Apply the cement carefully along the entire joint. For box-corner joints, apply the cement from the inside edge.* On flat joints, apply the cement on both sides if possible.
For best results, use a needle-nosed applicator bottle. Allow the joint to set for about 30 minutes before moving the joined pieces. *Note that maximum bond strength takes 24 to 48 hours.

Acrylic can be purchased in sheets, tubes or rods of varying thicknesses and is a popular material for windows, aquariums, shower doors, skylights, picture frames and more.* Some brands of acrylic, such as Acrylite and Lucite, come in different colors, textures and performance grades.* Once you understand the guidelines of working with acrylic.

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Last edited by Stick486; 02-24-2019 at 11:03 PM.
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post #3 of 13 (permalink) Old 02-24-2019, 11:11 PM
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Quote:
Originally Posted by OBG65 View Post
I'm thinking about using acrylic/plexi glass in some of the things I want to delve into. Mostly I want to do some chamfering and rounding over the edges. What bits do you recommend - brands, angles, radius, shank, cutting length, and diameter - for acrylic. Do you recommend table routing, hand held routing, or both. When routing the material do you start with the ends using a backing board to prevent chip out then do the edges, or it really doesn't matter. I ask because when I use a chamfer plane, I do the ends first with a backer board to prevent the chip out.

Thanks for the advice.
now for your question..

Freud Quadracut bits can't be bit...

for blades..
https://www.freudtools.com/products/LU94M010
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post #4 of 13 (permalink) Old 02-25-2019, 09:01 AM
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Good info I think I had from a previous post from Stick. Timing is good as well as I've been going through a new book to me but old reference for a lot. The Router Magic book by Bill Hylton is full of interesting and useful knowledge including the making of jigs using acrylic. One thing I noticed from searching blades yesterday, many seem to include non-ferrous metals cutting as well. Having nor real world experience in either I would expect the better choice is getting a blade designed for the material you're actually cutting.
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post #5 of 13 (permalink) Old 02-25-2019, 09:12 AM
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Default Acrylic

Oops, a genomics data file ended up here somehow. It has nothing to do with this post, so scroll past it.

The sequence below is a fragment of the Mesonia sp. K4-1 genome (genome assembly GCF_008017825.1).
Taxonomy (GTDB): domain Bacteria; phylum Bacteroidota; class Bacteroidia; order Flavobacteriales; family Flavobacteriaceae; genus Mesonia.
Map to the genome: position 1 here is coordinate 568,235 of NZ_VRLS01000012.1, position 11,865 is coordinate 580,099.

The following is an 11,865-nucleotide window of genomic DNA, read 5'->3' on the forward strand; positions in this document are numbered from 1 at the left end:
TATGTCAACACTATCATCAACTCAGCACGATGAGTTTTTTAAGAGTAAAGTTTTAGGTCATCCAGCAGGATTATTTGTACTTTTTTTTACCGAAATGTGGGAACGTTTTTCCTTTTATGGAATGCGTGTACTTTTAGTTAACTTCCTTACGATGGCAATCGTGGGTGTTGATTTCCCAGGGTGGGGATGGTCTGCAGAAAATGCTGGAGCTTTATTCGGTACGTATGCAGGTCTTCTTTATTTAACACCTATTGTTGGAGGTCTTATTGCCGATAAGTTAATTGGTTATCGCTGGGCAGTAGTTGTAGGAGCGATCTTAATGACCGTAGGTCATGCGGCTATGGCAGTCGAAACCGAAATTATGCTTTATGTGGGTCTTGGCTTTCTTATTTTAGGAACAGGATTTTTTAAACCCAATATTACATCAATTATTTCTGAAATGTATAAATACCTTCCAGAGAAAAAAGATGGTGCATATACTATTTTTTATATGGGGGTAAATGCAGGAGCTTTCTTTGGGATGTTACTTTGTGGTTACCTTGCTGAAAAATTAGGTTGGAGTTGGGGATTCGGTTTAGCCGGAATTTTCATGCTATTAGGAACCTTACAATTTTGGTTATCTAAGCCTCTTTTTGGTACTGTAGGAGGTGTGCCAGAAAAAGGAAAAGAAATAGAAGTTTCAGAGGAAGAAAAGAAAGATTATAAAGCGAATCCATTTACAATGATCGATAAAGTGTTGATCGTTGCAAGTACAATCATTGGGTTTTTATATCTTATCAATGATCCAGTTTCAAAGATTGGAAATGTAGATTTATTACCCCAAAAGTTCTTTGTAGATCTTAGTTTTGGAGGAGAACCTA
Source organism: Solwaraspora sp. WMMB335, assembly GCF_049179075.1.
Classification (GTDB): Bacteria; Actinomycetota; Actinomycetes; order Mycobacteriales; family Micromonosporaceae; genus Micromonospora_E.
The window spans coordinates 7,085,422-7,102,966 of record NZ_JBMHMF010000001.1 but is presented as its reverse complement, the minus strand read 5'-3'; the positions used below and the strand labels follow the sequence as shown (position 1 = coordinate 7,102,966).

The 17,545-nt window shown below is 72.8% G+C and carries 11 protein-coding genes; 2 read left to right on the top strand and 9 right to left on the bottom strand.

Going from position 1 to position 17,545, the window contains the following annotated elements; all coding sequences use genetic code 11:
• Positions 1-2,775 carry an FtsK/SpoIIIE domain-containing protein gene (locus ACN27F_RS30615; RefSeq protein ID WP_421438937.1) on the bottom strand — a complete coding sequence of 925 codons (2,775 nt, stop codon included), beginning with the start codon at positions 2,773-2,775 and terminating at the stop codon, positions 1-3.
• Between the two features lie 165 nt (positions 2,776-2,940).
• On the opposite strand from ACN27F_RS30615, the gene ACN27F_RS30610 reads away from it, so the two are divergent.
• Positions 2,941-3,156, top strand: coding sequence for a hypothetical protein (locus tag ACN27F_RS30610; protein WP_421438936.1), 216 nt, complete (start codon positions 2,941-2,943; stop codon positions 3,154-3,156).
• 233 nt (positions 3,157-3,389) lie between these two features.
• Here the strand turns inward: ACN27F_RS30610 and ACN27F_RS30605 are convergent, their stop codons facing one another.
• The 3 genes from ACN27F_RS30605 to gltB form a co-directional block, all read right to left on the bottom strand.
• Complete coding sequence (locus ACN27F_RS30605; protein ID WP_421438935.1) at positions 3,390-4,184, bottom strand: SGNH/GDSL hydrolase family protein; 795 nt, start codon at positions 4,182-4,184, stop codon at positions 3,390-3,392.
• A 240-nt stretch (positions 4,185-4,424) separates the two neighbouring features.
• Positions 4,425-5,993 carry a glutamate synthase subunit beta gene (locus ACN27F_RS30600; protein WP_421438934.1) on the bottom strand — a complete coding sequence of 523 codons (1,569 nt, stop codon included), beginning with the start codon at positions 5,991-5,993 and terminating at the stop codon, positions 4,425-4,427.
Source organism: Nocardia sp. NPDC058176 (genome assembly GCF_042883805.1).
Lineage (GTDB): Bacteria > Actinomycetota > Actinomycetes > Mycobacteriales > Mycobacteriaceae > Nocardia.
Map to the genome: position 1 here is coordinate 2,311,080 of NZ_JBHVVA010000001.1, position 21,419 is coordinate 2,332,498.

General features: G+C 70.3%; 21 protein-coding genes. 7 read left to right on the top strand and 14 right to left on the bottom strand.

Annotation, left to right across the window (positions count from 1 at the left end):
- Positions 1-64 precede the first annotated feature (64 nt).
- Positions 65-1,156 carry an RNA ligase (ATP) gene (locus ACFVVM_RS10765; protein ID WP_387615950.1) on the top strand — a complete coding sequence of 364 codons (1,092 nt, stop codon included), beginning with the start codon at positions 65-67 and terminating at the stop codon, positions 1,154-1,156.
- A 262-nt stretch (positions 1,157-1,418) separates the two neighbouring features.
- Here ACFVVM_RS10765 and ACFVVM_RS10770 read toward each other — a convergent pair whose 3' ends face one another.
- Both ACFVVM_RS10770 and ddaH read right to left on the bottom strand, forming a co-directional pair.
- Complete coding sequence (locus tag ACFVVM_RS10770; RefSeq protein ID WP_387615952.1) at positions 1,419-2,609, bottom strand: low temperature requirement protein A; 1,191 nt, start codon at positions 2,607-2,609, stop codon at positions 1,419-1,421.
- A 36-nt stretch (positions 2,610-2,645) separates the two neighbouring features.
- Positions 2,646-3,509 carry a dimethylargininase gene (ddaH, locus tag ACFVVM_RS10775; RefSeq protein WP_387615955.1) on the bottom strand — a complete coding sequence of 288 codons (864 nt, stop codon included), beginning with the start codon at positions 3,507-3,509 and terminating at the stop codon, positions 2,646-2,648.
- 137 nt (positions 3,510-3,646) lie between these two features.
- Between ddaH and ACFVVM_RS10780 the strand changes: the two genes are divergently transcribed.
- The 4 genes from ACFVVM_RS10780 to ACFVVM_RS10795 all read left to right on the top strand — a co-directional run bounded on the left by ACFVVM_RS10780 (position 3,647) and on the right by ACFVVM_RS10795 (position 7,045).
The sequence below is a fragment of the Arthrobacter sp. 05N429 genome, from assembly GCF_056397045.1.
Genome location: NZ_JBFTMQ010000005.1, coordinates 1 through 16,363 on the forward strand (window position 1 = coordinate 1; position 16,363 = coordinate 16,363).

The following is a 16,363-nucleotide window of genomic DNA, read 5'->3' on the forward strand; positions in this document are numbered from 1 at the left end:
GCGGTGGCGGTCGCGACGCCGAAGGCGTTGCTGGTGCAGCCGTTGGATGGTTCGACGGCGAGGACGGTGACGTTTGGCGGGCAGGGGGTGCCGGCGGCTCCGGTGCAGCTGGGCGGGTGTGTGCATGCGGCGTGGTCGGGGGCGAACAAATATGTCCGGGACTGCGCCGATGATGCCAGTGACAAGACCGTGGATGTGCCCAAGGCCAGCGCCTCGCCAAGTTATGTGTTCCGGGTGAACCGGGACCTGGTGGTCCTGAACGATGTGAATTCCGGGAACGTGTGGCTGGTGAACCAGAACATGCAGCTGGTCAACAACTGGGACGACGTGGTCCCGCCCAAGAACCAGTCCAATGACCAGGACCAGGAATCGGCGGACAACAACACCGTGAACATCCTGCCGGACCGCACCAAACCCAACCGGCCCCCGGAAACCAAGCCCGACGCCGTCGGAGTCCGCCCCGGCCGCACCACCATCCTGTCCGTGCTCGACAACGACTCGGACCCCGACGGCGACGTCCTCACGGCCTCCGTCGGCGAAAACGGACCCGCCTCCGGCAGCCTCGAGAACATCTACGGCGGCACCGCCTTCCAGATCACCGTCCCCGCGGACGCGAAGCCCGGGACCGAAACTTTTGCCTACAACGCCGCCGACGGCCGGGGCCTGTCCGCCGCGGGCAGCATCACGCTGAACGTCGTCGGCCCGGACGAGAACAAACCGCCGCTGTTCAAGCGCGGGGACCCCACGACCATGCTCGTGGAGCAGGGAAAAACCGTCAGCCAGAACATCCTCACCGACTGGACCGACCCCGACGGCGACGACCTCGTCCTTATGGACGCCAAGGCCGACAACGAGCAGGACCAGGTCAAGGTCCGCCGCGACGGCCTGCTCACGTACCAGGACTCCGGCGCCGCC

I just finished a small (6" x 6" x 5/8") cover for a project. It had 6 holes and one large tapped pipe plug. Two methods that worked well for me:
I used a band saw to cut the irregular shape. Once I found the right feed rate it cut very well. To fast and it will melt and seize to the blade.
For drilling someone suggested a stepped drill bit run a very low speed. I find twist drills are very risky for an amateur like me but the stepped bit worked like a charm. I used a small stream of compressed air to keep the bit cool and had no problems.
Good luck, acrylic is interesting stuff!
Mike
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post #6 of 13 (permalink) Old 02-25-2019, 09:23 AM
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I've cut and routed all kinds of Acrylics on the band saw, saw table, hand held router and router table. Unlike wood I have never experienced chip-out and I use standard woodworking bits. I've never used a backing board.
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post #7 of 13 (permalink) Old 02-25-2019, 06:58 PM Thread Starter
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Thanks for the info Stick. I already use W. L. Fuller Plexi-Point bits or the ones from McMaster-Carr for drilling, I use a 14 TPI blade on my bandsaw, and the Freud LU94M100 80T blade for the table saw. I like the looks of the Freud Quadra Cut round over. Any suggestions on a chamfer bit.
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post #8 of 13 (permalink) Old 02-25-2019, 08:31 PM
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W.L. Fuller of RI..
top shelf..

LU94M100 80T???
do you mean LU94M010 80T???

you'll love those Quadra-cuts...
chamfer.. I'm a Freud addict...

This would have been the week that I'd have finished chewing thru the restraints...
If only new layers hadn't been added....

Stick....
Forget the primal scream, just ROAR!!!
"SNORK Mountain Congressional Library and Taxidermy”
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post #9 of 13 (permalink) Old 02-26-2019, 01:33 AM
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I found that plexi cuts and routers quite easily. The worst problems arise with a jigsaw and poor blade. There the cut can glue itself back together behind your blade... too much heat. Router bits can get gummed up which will also create heat problems.

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post #10 of 13 (permalink) Old 02-26-2019, 06:48 AM
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Quote:
Any suggestions on a chamfer bit.
Any high quality, sharp bit will work.
I would highly recommend keeping bits for plastic separate, and use them for plastic only. Once you use them on wood, they won't give as clean a cut in plastic.

Ger

www.cncwoodworker.com